Lord's Day Liturgy

The Great Conjunction of Death and Joy

Monday night we have our final college astronomy class of 2020. One of the things we hope to see is Jupiter and Saturn so near to each other than they appear as one bring light. I say we hope to see it because our Snohomish weather forecast includes cloudy skies. We’ll try.

The orbits of these planets near each other according to a measurable and predicable pattern. From our view on earth into the heavens Jupiter and Saturn get within a degree of each other every 20 years. But at sunset tonight they will be separated by only one-tenth of a degree. They haven’t been so close since 1623, and won’t be again until 2080.

Saturn, top, and Jupiter, below, are seen after sunset from Shenandoah National Park, Sunday, Dec. 13, 2020, in Luray, Virginia. The two planets are drawing closer to each other in the sky as they head towards a “great conjunction” on December 21, where the two giant planets will appear a tenth of a degree apart. Photo Credit: (NASA/Bill Ingalls)

Some astronomers have wondered if this event was the Christmas star the wise men followed to find Jesus. Apparently in 7 BC Jupiter and Saturn were within one degree of each other three times in eight months. As fun as that theory is, the inspired account in Matthew makes it sound not only as a single star, but a star close enough to earth that “it came to rest over the place where the child was,” over a single house (Matthew 2:9-11), not just above the horizon.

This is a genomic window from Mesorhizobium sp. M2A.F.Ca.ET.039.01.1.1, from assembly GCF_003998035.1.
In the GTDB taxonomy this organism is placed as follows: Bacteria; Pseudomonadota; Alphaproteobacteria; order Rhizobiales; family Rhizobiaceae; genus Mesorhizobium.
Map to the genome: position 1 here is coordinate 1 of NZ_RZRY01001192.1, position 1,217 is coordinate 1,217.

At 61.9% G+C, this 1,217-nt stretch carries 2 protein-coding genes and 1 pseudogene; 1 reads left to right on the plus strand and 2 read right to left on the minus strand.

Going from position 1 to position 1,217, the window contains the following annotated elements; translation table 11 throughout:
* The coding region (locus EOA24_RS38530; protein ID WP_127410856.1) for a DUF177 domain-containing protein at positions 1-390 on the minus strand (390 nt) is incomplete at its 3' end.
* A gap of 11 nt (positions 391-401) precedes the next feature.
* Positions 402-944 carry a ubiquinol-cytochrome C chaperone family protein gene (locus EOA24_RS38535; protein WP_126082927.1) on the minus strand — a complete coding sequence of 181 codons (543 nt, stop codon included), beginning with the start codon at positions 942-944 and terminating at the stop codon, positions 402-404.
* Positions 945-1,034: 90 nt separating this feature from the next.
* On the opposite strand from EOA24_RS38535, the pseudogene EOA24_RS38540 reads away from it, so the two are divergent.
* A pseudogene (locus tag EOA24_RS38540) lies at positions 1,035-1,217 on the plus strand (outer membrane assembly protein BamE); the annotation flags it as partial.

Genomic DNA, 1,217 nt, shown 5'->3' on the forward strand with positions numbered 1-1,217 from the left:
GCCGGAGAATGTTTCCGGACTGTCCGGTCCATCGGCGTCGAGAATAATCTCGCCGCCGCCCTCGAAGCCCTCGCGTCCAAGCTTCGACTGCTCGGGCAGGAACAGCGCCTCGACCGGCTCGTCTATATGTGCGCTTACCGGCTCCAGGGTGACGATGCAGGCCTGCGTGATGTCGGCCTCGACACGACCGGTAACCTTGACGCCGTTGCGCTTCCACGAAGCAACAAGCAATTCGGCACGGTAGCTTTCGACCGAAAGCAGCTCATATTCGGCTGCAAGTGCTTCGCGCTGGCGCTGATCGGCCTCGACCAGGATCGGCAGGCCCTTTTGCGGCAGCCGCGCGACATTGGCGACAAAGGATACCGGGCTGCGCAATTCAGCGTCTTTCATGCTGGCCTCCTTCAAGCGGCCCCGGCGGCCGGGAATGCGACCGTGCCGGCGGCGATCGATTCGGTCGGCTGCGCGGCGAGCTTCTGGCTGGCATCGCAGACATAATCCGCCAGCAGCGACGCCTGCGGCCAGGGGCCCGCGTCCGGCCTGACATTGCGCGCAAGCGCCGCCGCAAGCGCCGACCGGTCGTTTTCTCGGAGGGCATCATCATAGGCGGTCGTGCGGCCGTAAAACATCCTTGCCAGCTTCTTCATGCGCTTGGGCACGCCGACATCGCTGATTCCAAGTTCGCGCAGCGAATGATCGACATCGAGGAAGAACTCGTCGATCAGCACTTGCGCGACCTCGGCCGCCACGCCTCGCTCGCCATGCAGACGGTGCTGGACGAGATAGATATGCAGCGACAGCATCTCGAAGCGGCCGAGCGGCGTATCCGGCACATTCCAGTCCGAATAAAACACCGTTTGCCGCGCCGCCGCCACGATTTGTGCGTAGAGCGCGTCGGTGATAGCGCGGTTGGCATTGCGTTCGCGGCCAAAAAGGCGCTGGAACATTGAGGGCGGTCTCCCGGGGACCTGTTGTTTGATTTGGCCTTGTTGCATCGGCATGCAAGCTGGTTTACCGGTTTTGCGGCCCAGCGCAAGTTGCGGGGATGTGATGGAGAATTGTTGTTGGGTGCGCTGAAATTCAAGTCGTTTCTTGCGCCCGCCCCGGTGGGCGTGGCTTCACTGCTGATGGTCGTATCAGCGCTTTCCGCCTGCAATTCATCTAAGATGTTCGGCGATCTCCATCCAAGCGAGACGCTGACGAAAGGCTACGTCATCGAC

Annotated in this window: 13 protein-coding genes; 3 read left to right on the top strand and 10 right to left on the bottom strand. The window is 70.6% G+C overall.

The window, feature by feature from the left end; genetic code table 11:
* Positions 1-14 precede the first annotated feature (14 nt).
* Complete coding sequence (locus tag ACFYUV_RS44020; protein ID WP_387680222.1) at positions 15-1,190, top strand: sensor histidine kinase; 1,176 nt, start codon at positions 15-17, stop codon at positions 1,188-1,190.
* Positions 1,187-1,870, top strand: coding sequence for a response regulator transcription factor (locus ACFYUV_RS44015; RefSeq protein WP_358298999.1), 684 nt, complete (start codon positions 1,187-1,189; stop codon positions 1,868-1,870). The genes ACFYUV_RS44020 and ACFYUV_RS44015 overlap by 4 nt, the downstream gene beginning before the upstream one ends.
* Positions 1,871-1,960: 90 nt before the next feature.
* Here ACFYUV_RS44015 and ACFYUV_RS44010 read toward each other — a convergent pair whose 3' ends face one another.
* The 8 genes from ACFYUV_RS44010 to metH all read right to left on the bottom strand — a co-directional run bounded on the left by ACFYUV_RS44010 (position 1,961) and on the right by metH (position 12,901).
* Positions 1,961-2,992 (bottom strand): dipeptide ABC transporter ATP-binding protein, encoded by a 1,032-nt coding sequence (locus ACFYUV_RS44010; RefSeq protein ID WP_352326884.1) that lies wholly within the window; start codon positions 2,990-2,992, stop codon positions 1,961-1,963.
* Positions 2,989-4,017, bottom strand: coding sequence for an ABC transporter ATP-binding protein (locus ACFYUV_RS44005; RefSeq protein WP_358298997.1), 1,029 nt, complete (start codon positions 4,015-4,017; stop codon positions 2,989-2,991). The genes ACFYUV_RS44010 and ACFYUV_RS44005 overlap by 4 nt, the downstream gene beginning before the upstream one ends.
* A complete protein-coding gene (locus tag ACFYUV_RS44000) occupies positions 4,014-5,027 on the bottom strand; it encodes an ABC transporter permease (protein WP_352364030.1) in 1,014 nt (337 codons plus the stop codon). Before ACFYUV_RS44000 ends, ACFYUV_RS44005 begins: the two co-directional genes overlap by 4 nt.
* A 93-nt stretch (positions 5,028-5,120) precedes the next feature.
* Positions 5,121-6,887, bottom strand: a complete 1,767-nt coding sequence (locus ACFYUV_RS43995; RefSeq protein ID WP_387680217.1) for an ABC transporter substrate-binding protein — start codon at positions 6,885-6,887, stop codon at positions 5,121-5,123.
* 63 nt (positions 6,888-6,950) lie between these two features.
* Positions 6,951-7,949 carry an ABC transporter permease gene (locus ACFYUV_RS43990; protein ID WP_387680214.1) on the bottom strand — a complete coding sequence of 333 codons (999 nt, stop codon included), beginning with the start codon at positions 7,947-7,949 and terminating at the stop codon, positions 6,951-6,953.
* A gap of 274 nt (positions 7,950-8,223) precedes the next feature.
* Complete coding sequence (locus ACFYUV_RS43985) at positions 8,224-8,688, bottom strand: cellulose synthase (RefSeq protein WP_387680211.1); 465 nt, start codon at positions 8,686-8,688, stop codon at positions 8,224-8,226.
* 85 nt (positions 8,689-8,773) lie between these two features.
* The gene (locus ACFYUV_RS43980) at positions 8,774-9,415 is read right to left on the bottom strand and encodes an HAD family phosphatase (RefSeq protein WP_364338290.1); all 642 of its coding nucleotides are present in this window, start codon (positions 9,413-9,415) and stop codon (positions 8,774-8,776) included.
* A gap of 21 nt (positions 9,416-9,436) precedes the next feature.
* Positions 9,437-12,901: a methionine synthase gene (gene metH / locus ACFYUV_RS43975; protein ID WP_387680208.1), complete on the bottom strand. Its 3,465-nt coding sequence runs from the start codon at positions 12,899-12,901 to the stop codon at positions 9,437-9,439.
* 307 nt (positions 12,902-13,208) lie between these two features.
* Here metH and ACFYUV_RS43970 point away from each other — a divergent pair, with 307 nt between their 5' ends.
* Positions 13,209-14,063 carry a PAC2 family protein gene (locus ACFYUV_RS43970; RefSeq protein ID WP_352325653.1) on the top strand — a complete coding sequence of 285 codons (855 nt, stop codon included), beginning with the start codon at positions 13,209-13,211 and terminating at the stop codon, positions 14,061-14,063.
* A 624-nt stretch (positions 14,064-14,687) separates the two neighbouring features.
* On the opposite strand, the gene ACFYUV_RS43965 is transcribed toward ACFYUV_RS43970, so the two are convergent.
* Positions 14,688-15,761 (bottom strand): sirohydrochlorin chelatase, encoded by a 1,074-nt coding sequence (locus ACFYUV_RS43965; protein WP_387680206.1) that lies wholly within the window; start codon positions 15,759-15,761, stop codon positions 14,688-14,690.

I’m mentioning it for a few reasons. One, anyone could look toward the southwest at sunset to see the sky above proclaiming God’s handiwork, one night’s revelation of knowledge (Psalm 19:1-2). This is a once-in-a-lifetime event, give glory to God! Two, don’t forget that God established lights in the heavens for signs and seasons, and for days and years (Genesis 1:14). Wintertime, Christmastime, 2020time, these are His to rule and reminders of His vast and enchanted cosmos.

Three, God ordained not just stars, but a Son who is the “light of the world” (John 8:12, also 1:4, 9). That Son ordained a simple supper, not to stretch our conception of space, but to swell our calculation of salvation by grace. We are privileged to observe it every week.

And one more thing. In an older cosmology, Saturn was understood to have the characteristic of death, and Jupiter a sense of joy. Is there any other place we can look to see such a great conjunction of death and joy? When we look at the Lord’s Table, we proclaim His death (1 Corinthians 11:26) with great joy (Luke 2:10) and the light of our salvation is made more bright.